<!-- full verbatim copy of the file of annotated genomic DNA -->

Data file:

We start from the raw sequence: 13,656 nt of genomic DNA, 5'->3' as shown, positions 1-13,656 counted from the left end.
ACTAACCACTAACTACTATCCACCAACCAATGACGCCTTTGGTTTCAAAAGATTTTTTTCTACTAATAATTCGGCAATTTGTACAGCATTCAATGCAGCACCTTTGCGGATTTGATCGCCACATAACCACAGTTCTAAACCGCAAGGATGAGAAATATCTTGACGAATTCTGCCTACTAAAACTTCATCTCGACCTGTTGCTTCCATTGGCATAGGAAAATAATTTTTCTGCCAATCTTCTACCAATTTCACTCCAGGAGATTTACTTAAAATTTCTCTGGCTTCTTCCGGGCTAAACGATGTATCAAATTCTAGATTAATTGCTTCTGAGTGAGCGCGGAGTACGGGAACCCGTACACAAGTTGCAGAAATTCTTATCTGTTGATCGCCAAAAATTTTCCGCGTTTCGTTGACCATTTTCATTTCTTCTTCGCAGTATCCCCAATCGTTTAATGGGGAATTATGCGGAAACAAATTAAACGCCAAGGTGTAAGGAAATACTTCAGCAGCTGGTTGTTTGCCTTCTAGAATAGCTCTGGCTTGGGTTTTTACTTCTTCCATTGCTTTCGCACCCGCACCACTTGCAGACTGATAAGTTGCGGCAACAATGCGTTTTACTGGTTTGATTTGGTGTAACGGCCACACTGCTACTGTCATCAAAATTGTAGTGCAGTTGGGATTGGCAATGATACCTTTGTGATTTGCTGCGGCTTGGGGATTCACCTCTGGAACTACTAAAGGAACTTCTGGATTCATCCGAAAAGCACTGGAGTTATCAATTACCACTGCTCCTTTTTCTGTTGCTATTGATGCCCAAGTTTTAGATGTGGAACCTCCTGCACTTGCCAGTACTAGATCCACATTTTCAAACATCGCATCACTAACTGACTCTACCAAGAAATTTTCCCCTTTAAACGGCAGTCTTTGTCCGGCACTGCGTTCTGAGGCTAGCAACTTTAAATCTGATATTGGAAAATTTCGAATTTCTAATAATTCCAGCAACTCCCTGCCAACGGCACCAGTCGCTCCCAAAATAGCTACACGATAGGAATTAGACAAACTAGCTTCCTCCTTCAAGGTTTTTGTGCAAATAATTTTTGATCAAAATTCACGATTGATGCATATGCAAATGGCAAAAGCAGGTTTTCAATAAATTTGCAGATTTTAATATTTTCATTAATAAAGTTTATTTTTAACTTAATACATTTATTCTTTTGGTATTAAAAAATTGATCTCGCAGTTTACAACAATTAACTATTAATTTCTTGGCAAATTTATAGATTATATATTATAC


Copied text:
We start from the raw sequence: 13,656 nt of genomic DNA, 5'->3' as shown, positions 1-13,656 counted from the left end.
ACTAACCACTAACTACTATCCACCAACCAATGACGCCTTTGGTTTCAAAAGATTTTTTTCTACTAATAATTCGGCAATTTGTACAGCATTCAATGCAGCACCTTTGCGGATTTGATCGCCACATAACCACAGTTCTAAACCGCAAGGATGAGAAATATCTTGACGAATTCTGCCTACTAAAACTTCATCTCGACCTGTTGCTTCCATTGGCATAGGAAAATAATTTTTCTGCCAATCTTCTACCAATTTCACTCCAGGAGATTTACTTAAAATTTCTCTGGCTTCTTCCGGGCTAAACGATGTATCAAATTCTAGATTAATTGCTTCTGAGTGAGCGCGGAGTACGGGAACCCGTACACAAGTTGCAGAAATTCTTATCTGTTGATCGCCAAAAATTTTCCGCGTTTCGTTGACCATTTTCATTTCTTCTTCGCAGTATCCCCAATCGTTTAATGGGGAATTATGCGGAAACAAATTAAACGCCAAGGTGTAAGGAAATACTTCAGCAGCTGGTTGTTTGCCTTCTAGAATAGCTCTGGCTTGGGTTTTTACTTCTTCCATTGCTTTCGCACCCGCACCACTTGCAGACTGATAAGTTGCGGCAACAATGCGTTTTACTGGTTTGATTTGGTGTAACGGCCACACTGCTACTGTCATCAAAATTGTAGTGCAGTTGGGATTGGCAATGATACCTTTGTGATTTGCTGCGGCTTGGGGATTCACCTCTGGAACTACTAAAGGAACTTCTGGATTCATCCGAAAAGCACTGGAGTTATCAATTACCACTGCTCCTTTTTCTGTTGCTATTGATGCCCAAGTTTTAGATGTGGAACCTCCTGCACTTGCCAGTACTAGATCCACATTTTCAAACATCGCATCACTAACTGACTCTACCAAGAAATTTTCCCCTTTAAACGGCAGTCTTTGTCCGGCACTGCGTTCTGAGGCTAGCAACTTTAAATCTGATATTGGAAAATTTCGAATTTCTAATAATTCCAGCAACTCCCTGCCAACGGCACCAGTCGCTCCCAAAATAGCTACACGATAGGAATTAGACAAACTAGCTTCCTCCTTCAAGGTTTTTGTGCAAATAATTTTTGATCAAAATTCACGATTGATGCATATGCAAATGGCAAAAGCAGGTTTTCAATAAATTTGCAGATTTTAATATTTTCATTAATAAAGTTTATTTTTAACTTAATACATTTATTCTTTTGGTATTAAAAAATTGATCTCGCAGTTTACAACAATTAACTATTAATTTCTTGGCAAATTTATAGATTATATATTATAC